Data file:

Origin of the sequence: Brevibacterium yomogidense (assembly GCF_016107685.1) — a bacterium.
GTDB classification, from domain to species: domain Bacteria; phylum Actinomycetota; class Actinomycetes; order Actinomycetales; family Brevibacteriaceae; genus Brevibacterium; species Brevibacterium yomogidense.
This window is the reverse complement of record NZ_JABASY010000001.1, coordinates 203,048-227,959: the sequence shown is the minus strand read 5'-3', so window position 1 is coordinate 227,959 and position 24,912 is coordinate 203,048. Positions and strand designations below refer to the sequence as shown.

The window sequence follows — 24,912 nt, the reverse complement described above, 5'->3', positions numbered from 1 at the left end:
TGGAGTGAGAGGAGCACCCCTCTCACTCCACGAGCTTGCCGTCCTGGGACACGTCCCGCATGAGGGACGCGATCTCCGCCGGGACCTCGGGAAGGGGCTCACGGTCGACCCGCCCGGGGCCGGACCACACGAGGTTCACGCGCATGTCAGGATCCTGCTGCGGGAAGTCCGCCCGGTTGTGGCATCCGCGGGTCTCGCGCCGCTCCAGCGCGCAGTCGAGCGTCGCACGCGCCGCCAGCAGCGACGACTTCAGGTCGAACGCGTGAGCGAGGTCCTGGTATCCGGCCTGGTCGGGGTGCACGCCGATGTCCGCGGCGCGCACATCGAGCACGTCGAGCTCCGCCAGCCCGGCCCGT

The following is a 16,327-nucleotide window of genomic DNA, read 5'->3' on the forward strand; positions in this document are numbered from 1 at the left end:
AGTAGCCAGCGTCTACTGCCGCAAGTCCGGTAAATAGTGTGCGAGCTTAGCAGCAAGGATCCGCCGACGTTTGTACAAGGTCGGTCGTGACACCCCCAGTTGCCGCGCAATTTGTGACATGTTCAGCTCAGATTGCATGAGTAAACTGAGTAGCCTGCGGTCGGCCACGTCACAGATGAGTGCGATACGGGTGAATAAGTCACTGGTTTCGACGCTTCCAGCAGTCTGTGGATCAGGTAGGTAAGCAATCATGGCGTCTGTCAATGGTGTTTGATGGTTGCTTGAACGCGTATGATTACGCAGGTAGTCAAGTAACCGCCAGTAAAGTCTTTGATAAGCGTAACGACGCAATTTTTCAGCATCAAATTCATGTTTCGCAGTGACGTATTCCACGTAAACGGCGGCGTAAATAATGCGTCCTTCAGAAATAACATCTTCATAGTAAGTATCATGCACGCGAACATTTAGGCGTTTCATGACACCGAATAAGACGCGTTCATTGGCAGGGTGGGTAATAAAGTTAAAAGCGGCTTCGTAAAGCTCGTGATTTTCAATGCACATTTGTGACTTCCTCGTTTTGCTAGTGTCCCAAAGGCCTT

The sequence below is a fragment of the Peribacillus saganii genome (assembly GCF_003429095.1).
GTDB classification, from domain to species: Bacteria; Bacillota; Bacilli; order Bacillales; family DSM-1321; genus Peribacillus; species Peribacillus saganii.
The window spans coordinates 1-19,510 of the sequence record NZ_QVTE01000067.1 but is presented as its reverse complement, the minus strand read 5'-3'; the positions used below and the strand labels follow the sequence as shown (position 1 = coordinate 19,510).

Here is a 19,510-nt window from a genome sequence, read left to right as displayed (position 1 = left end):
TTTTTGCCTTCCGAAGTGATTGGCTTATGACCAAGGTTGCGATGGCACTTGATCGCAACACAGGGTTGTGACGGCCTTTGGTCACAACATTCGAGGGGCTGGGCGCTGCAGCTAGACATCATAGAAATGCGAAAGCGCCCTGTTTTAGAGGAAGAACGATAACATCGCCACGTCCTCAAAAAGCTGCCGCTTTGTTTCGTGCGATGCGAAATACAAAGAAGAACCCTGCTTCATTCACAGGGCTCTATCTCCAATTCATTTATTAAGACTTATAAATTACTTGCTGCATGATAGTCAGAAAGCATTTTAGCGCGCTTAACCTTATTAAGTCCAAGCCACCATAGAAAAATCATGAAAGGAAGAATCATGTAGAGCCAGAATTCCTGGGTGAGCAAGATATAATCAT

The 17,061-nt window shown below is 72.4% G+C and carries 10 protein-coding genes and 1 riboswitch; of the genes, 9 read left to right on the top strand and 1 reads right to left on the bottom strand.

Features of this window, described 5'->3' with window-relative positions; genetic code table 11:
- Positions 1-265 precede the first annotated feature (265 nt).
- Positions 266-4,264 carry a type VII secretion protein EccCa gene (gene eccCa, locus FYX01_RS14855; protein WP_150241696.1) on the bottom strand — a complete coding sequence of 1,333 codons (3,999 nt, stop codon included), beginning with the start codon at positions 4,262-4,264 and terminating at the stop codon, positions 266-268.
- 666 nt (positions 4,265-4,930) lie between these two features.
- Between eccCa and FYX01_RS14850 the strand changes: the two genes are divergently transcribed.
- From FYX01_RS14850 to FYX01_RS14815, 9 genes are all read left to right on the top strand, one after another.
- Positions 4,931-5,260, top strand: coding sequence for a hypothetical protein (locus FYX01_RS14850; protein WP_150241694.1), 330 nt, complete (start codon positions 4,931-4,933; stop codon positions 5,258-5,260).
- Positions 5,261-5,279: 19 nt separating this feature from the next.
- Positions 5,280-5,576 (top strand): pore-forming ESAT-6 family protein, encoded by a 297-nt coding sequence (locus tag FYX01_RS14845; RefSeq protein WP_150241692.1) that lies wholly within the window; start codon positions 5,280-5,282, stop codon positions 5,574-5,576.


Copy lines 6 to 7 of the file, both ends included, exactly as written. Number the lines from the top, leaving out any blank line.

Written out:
The following is a 16,327-nucleotide window of genomic DNA, read 5'->3' on the forward strand; positions in this document are numbered from 1 at the left end:
AGTAGCCAGCGTCTACTGCCGCAAGTCCGGTAAATAGTGTGCGAGCTTAGCAGCAAGGATCCGCCGACGTTTGTACAAGGTCGGTCGTGACACCCCCAGTTGCCGCGCAATTTGTGACATGTTCAGCTCAGATTGCATGAGTAAACTGAGTAGCCTGCGGTCGGCCACGTCACAGATGAGTGCGATACGGGTGAATAAGTCACTGGTTTCGACGCTTCCAGCAGTCTGTGGATCAGGTAGGTAAGCAATCATGGCGTCTGTCAATGGTGTTTGATGGTTGCTTGAACGCGTATGATTACGCAGGTAGTCAAGTAACCGCCAGTAAAGTCTTTGATAAGCGTAACGACGCAATTTTTCAGCATCAAATTCATGTTTCGCAGTGACGTATTCCACGTAAACGGCGGCGTAAATAATGCGTCCTTCAGAAATAACATCTTCATAGTAAGTATCATGCACGCGAACATTTAGGCGTTTCATGACACCGAATAAGACGCGTTCATTGGCAGGGTGGGTAATAAAGTTAAAAGCGGCTTCGTAAAGCTCGTGATTTTCAATGCACATTTGTGACTTCCTCGTTTTGCTAGTGTCCCAAAGGCCTT